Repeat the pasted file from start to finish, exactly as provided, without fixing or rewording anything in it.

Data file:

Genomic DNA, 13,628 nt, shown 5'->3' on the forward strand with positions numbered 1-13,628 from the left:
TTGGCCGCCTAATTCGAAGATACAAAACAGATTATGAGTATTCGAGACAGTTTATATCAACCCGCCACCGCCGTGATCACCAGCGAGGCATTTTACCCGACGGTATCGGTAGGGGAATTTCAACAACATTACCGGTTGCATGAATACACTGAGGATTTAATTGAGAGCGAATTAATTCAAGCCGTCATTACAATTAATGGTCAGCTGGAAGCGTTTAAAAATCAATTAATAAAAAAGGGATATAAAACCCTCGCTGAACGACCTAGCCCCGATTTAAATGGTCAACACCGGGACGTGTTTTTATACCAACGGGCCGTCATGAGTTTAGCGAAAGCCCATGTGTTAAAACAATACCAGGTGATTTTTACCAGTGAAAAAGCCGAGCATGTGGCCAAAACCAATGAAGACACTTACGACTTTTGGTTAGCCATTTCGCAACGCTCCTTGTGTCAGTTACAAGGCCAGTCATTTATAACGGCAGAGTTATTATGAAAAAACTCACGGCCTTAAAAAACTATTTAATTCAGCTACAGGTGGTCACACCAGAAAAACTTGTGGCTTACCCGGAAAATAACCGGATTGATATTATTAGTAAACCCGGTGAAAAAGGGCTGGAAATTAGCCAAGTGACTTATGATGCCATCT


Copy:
Genomic DNA, 13,628 nt, shown 5'->3' on the forward strand with positions numbered 1-13,628 from the left:
TTGGCCGCCTAATTCGAAGATACAAAACAGATTATGAGTATTCGAGACAGTTTATATCAACCCGCCACCGCCGTGATCACCAGCGAGGCATTTTACCCGACGGTATCGGTAGGGGAATTTCAACAACATTACCGGTTGCATGAATACACTGAGGATTTAATTGAGAGCGAATTAATTCAAGCCGTCATTACAATTAATGGTCAGCTGGAAGCGTTTAAAAATCAATTAATAAAAAAGGGATATAAAACCCTCGCTGAACGACCTAGCCCCGATTTAAATGGTCAACACCGGGACGTGTTTTTATACCAACGGGCCGTCATGAGTTTAGCGAAAGCCCATGTGTTAAAACAATACCAGGTGATTTTTACCAGTGAAAAAGCCGAGCATGTGGCCAAAACCAATGAAGACACTTACGACTTTTGGTTAGCCATTTCGCAACGCTCCTTGTGTCAGTTACAAGGCCAGTCATTTATAACGGCAGAGTTATTATGAAAAAACTCACGGCCTTAAAAAACTATTTAATTCAGCTACAGGTGGTCACACCAGAAAAACTTGTGGCTTACCCGGAAAATAACCGGATTGATATTATTAGTAAACCCGGTGAAAAAGGGCTGGAAATTAGCCAAGTGACTTATGATGCCATCT